Affect Formations: Musical performance with live animations shaped by emotional online survey

The Affect Formations project with the Music Department of Durham University explores the relationship between our emotional response to drawings and musical features through several public performances in the North East. Artist Adinda van ’t Klooster is inviting people to complete an online survey and in doing so contribute to an innovative artwork merging music, Read the full article…

The Conference on Sonification of Health and Environmental Data (12 September 2014, University of York)

Can you imagine what ozone pollution sounds like? Could a singing bowl, made with your own blood pressure data, help focus your mind on a healthy lifestyle? Would birdsong convince you to reduce your energy consumption? The Conference on Sonification of Health and Environmental Data is funded by Wellcome Trust and Centre for Chronic Diseases Read the full article…

“Le Traumatisme”: Performance at Vane Gallery (26 July 2014, Newcastle)

You are invited to ‘Le Traumatisme’ performance at Vane Gallery, Newcastle, on Saturday 26 July 8-10pm. Doors open at 7:30pm. This Push Push Practice performance event combines newly developed contemporary dance theatre, contemporary music, and cinematography, all inspired by the theme of trauma. For more information, click here.    

Music, Emotions and Well-being: historical and scientific perspectives (Conference, London, 20 June 2014)

Music, Emotions and Well-being: historical and scientific perspectives International Conference, 20 June 2014, Robin Brook Centre, Queen Mary University of London Organised by Penelope Gouk (Manchester), James Kennaway (Newcastle), Jacomien Prins (Warwick), and Wiebke Thormählen (Royal College of Music) Music is commonly treated as an emotional stimulant that can calm, console or energise. That music Read the full article…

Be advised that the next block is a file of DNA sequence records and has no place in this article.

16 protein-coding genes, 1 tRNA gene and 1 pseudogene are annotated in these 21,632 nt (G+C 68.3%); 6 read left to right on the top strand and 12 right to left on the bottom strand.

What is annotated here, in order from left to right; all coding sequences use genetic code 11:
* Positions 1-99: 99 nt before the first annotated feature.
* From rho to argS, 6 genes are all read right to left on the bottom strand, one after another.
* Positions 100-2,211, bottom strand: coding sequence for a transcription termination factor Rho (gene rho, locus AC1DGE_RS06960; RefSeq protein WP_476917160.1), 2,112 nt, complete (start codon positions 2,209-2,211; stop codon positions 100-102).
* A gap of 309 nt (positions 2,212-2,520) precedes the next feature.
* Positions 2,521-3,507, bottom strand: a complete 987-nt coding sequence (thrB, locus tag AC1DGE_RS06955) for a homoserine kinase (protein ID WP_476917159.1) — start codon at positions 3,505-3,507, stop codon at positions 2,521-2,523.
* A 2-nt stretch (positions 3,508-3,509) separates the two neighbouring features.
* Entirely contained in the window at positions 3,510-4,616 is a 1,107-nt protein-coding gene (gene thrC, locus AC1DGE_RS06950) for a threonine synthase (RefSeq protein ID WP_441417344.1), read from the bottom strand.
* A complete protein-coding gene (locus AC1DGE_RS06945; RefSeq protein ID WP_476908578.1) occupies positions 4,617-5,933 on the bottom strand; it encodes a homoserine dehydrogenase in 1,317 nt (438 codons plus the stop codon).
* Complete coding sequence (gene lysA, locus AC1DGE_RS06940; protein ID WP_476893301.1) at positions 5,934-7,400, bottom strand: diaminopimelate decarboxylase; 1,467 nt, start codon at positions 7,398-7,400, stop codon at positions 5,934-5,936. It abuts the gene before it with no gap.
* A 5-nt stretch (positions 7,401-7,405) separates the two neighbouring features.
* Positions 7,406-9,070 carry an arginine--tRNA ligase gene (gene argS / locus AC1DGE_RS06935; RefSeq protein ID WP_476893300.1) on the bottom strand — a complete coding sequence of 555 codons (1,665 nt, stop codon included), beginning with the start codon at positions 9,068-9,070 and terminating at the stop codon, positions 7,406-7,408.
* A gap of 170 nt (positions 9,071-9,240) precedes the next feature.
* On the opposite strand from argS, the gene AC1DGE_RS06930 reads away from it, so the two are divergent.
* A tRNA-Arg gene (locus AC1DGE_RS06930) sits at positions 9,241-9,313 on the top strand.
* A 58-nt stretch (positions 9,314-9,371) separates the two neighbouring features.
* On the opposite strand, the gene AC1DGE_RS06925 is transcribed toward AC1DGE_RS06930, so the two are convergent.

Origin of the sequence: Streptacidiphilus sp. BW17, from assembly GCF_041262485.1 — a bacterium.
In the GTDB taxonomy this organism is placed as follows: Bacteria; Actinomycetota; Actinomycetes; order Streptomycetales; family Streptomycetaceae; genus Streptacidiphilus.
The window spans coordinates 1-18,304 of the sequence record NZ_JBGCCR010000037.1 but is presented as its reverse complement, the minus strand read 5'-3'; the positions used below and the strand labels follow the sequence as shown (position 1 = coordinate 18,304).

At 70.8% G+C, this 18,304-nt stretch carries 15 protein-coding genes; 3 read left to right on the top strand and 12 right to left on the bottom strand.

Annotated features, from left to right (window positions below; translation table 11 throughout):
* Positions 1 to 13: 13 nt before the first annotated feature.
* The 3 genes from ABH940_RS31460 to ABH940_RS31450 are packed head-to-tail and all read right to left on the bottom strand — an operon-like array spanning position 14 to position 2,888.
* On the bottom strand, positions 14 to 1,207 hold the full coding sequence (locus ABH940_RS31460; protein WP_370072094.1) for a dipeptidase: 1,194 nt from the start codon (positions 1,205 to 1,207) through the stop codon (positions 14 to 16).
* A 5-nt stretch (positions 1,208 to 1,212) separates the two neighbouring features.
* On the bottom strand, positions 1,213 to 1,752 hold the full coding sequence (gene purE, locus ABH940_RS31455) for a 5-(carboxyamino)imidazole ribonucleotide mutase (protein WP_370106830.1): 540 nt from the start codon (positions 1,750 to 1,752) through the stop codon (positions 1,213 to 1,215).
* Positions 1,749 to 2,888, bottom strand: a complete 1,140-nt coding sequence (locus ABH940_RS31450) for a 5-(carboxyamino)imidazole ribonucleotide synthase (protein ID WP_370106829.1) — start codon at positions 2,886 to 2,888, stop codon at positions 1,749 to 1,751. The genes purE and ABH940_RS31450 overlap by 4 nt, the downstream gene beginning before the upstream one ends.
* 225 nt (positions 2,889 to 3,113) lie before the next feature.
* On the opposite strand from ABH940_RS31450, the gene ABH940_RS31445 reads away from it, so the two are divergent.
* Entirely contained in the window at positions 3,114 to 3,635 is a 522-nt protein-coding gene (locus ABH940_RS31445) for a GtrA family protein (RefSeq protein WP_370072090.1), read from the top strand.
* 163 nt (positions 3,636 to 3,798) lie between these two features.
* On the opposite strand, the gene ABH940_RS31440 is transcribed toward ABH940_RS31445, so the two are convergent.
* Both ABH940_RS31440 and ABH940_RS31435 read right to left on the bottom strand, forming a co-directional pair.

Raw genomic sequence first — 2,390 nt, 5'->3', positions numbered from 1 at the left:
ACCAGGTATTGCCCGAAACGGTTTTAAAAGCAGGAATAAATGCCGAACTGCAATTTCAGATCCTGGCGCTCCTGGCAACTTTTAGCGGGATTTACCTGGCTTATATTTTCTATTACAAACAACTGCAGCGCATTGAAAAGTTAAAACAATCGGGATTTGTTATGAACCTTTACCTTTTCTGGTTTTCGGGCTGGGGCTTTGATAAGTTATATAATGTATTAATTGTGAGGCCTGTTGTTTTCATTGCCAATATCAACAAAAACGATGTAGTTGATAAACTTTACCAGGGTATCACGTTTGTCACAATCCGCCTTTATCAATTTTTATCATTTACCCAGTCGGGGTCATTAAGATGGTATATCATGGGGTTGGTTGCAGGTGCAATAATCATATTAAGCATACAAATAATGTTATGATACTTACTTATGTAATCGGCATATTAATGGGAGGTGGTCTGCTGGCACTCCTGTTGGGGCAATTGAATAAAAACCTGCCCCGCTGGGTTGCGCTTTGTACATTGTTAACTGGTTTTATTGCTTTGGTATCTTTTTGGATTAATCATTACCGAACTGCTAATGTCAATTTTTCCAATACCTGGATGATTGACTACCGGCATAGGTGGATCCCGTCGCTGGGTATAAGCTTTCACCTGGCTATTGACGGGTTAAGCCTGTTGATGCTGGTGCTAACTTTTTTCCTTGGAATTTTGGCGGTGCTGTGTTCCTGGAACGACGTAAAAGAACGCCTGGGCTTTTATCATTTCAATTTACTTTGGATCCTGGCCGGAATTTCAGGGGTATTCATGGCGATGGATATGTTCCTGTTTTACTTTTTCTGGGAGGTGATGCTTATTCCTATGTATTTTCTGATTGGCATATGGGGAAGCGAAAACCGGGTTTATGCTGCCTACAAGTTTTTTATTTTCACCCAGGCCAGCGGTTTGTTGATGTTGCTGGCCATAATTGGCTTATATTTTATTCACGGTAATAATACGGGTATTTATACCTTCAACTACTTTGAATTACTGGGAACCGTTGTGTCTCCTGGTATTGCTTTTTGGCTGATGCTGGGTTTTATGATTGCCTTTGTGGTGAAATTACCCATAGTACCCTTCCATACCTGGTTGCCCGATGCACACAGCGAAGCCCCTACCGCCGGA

The Experience Economy and the Mechanics of Wonder

The following post by Jules Evans is reproduced with permission from Philosophy for Life. I attended a seminar on wonder at the Centre for Medical Humanities in Durham last week. This post comes from our discussions there. Thanks to all the participants and to Martyn Evans for a great day. Although religion is no longer Read the full article…

“Lab Notes”: Illuminating biology & robotics through contemporary classical music (Launch, Edinburgh, 14 May 2013)

Join us at the The Royal Society of Edinburgh for: The launch of Lab Notes – Illuminating biology and robotics through contemporary classical music Organised by: ESRC Genomics Policy & Research Forum in association with The Royal Society Of Edinburgh Tuesday 14 May 2013, 6pm The Royal Society Of Edinburgh 22-26 George Street, Edinburgh, EH2 2PQ When we think of robots we Read the full article…

Bad Vibrations: Music as a Cause of Hysteria, Sex, Madness and Death? James Kennaway (Seminar & Masterclass, Edinburgh, 26 March 2013)

First Event in new Scottish Health Humanities Seminar and Masterclass Series Dr James Kennaway, “Bad Vibrations: Music as a Cause of Hysteria, Sex, Madness and Death?” 6.00-7.30pm (doors open at 5.30pm), Tuesday 26 March 2013. Room 1.9 in Doorway 6, Medical School, Teviot Place, Edinburgh Abstract: For most people, music is an entirely positive part Read the full article…

Hearing Landscape Critically: Music, Place, & the Spaces of Sound (CFP, Conference, Stellenbosch, South Africa, 9-11 Sept 2013)

Hearing Landscape Critically: Music, Place, and the Spaces of Sound University of Stellenbosch (South Africa), 9-11 September 2013 Call for Papers ‘We live in densely storiated landscapes […there are] song-lines, if you will, joining place to place.’ (Robert Macfarlane) Landscapes are divided and dissonant sites of private and collective being. They bear traces of present, Read the full article…

Bad Vibrations: The History of the Idea of Music as a Cause of Disease – A New Book by James Kennaway

Can music make you ill? Can it make listeners hysterical or brainwash them? James Kennaway’s new book examines the history of medical fears about the potential effect of music on health. Music has been used as a cure for disease since as far back as King David’s lyre, but the notion that it might be Read the full article…